25 Lessons

25 Lessons is the #1 Best
Selling Photo Essay & Artist
Biography on Amazon in
2010 and 2011

About The Book
25 Lessons I've Learned
about Photography Life!

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25 Lessons I've Learned
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#1 Photo Essay
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Consider the following phenomena occurring across the globe:

According to the New York Times, roughly four million families in the US lost their homes to foreclosure between the beginning of 2007 and early 2012.

According to the USA Today, 10% more American families owe more than $30,000 in unsecured debt, up from 8.9% in 2009. "I talk all the time to people who are still just hanging on by their fingernails," says Gail Cunningham, director of consumer education at Credit.com. ("More families have no savings; Recession drained funds; boosted debt," Christine Dugas, USA Today, May 14, 2012)

If you include “long-term discouraged” and “under-employed” workers (respectively, those without jobs who have not looked for work in the past year and those who have accepted part-time jobs when they are really looking for full-time employment) some economists estimate that real unemployment rate in the US for the first quarter of 2012 is over 22 percent. Similarly, the European unemployment rate is the highest in almost 15 years.

The Economist reports, “in the past five years youth unemployment has risen in most countries in the OECD, a rich-country club. One in five under-25s in the European Union labor force is unemployed, with the figures particularly dire in the south. In America just over 18% of under-25s are jobless.”

In addition to not being able to find a job, according to USA Today, “the average student debt load tops $25,000 in the US. The Federal Reserve Bank of New York estimates that 37 million Americans have student loan debt, totaling $870 billion. Bankruptcies are on the rise, with 81% of bankruptcy attorneys reporting more clients with student debts in the past five years.”

Jobless youth are also depending on their parents more often, creating more stress for adults and families across the country. According to the US Census Bureau, 56 percent of men ages 18 to 24 and 48 percent of women in the same age group life with their parents. Over the last twenty years, the percentage of 24 to 34 year olds "living at home” has almost doubled.

According to Salon.com, “as the U.S. economy struggles to pull out of the worst funk since the 1930s, public services for the country’s most vulnerable populations—children, the elderly, the mentally ill—are being cut or disappearing at a time when the need for them is greater than ever. Faced with gaping deficits, states have slashed $1.6 billion from mental health programs over the past four years, according to a report by the National Alliance on Mental Illness. The pain is being felt everywhere. Meanwhile, homelessness, domestic violence, and child abuse are rising. Nationally, nearly 1 million schoolchildren were homeless in the 2009-2010 school year, a 38 percent increase in four years, according to the U.S. Department of Education.”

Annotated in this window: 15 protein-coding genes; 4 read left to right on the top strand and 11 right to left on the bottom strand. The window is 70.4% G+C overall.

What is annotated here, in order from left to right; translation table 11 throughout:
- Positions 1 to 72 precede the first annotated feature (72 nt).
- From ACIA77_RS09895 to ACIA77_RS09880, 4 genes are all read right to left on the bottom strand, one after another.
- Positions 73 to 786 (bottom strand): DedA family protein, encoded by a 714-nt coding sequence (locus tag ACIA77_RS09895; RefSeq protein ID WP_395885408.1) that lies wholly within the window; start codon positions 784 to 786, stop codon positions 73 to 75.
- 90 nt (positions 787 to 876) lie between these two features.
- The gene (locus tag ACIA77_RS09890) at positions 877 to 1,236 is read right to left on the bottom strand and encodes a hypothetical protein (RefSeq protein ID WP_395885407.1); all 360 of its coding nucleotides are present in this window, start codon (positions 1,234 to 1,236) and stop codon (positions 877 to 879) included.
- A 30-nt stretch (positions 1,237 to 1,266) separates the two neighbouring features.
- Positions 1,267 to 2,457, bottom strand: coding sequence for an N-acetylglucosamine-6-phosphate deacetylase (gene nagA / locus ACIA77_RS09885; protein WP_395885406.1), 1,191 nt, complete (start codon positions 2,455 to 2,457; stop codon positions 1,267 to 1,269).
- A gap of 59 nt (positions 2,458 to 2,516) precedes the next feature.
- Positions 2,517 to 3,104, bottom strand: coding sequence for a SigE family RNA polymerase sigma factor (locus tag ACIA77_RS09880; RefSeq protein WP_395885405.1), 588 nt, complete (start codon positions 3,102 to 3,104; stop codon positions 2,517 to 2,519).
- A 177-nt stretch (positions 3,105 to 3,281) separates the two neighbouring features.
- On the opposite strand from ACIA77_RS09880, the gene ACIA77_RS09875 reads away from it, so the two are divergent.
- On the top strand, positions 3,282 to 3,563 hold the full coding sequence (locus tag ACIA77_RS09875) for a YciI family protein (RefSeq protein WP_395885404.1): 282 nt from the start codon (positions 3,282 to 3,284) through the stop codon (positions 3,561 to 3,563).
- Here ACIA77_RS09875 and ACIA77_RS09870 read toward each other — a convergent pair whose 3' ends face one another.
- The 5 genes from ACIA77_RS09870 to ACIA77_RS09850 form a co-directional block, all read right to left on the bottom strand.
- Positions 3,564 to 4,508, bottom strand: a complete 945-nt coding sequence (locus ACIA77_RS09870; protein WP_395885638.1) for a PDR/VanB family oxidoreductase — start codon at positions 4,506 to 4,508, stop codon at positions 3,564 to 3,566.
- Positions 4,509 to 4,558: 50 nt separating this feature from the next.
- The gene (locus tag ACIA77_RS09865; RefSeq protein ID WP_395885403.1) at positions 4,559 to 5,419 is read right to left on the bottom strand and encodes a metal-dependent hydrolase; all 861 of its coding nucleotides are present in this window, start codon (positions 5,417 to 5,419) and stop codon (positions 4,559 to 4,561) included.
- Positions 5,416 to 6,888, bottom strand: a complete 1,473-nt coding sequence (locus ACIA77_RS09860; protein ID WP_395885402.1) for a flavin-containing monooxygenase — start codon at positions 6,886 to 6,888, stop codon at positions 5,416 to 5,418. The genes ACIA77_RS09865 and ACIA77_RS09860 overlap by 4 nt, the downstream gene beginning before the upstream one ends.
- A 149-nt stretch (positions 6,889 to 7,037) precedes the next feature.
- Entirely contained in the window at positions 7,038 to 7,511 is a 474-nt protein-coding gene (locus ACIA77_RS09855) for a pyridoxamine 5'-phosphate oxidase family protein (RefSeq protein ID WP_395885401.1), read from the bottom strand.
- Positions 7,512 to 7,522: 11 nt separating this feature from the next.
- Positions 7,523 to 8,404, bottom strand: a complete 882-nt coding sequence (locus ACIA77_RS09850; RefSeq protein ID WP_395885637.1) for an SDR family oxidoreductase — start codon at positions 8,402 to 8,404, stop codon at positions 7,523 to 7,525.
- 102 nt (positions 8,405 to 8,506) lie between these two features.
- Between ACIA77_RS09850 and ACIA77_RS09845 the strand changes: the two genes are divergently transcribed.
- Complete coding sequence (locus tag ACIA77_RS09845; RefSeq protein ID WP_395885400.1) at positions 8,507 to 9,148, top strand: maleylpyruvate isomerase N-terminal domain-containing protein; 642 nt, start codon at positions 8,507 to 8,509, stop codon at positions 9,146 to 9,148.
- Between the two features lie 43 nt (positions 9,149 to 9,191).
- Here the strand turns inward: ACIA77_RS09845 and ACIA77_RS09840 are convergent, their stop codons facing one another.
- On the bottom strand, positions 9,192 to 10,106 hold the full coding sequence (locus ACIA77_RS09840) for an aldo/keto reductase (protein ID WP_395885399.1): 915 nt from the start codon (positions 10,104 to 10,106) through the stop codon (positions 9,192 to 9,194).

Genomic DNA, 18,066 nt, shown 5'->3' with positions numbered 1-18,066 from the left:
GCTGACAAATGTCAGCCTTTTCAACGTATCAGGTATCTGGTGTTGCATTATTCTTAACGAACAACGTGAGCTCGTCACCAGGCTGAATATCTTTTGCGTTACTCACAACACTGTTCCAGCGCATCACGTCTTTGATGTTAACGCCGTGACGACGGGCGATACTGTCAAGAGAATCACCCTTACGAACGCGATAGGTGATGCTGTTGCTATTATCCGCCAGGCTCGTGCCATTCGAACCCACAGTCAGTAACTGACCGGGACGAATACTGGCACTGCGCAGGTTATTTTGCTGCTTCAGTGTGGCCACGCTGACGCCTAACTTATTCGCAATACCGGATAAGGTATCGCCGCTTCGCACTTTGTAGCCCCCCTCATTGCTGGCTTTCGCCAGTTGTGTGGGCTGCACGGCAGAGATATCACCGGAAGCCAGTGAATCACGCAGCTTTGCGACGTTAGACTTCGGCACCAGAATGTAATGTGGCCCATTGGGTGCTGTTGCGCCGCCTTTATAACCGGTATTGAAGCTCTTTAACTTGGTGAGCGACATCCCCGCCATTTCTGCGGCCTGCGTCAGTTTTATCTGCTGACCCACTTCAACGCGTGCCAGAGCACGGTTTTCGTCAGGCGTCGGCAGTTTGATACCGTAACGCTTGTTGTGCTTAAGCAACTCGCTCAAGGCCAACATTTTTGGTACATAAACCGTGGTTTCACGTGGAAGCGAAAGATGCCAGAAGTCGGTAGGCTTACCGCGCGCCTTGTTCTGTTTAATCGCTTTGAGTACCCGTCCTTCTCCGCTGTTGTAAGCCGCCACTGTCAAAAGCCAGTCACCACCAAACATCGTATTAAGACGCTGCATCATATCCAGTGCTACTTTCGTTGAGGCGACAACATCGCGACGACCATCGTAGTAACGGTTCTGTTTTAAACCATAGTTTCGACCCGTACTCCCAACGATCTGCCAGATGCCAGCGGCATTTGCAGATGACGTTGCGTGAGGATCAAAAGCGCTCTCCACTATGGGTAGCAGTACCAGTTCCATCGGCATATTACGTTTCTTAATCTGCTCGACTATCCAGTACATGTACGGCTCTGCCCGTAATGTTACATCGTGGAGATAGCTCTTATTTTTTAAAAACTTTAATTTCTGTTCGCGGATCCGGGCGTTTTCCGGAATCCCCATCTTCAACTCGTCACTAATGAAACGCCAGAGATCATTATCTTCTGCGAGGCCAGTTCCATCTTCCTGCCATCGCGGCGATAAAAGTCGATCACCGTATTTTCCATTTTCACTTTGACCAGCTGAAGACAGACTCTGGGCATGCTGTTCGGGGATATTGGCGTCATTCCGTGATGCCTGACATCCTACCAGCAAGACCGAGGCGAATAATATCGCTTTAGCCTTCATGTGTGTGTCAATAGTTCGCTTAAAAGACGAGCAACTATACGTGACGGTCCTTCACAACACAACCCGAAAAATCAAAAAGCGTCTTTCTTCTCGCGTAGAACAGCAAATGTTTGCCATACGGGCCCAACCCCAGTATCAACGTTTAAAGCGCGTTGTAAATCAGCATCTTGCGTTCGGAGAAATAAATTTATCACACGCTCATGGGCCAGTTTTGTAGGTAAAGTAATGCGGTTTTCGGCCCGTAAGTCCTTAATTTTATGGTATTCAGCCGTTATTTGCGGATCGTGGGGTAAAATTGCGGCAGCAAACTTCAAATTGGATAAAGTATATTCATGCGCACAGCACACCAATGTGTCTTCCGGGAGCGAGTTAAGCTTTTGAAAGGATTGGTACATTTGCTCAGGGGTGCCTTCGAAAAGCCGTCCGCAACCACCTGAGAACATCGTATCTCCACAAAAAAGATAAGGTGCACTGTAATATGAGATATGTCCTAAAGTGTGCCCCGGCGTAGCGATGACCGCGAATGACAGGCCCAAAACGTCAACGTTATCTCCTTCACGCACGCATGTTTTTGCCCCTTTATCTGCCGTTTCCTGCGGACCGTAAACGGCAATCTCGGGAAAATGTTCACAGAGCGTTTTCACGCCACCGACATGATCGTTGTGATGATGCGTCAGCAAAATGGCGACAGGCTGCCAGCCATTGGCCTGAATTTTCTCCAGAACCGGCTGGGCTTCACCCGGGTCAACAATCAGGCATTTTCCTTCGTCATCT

“Family stress, community stress, student stress equals higher levels of depression and related issues among caretakers and children. With school cuts, counselor cuts and classroom sizes going up, the schools are seeing more mental health issues and have fewer resources. We’re getting more kids sent to us with clinical depression, PTSD or behavioral acting-out issues. And all this increases the possibility of suicide. Cities across the country are grappling with these issues.“

In October 2011 Time Magazine reported, “antidepressant prescribing has risen nearly 400% since 1988, according to data from the Centers for Disease Control and Prevention (CDC). More than 1 in 10 Americans over age 12 now takes an antidepressant, the study finds, and yet two-thirds of those with severe symptoms of depression do not take antidepressants at all.” Over the past two decades, the use of antidepressant medications has grown to the point that they are now the third most commonly prescribed class of medications in the United States (healthaffairs.org).

According to pyschcentral.com, “prescriptions for antidepressants have jumped nearly 30 percent in England over the past three years, and some believe the rise is attributed to economic stress and consequent mental health problems. The new data from the U.K.’s National Health Service (NHS) Information Centre shows antidepressant use alone rose 28 percent between 2007/08 and 2010/11 in England. Just under 34 million prescriptions were dispensed for antidepressants in 2007/08, rising to 43.4 million in 2010/11.”


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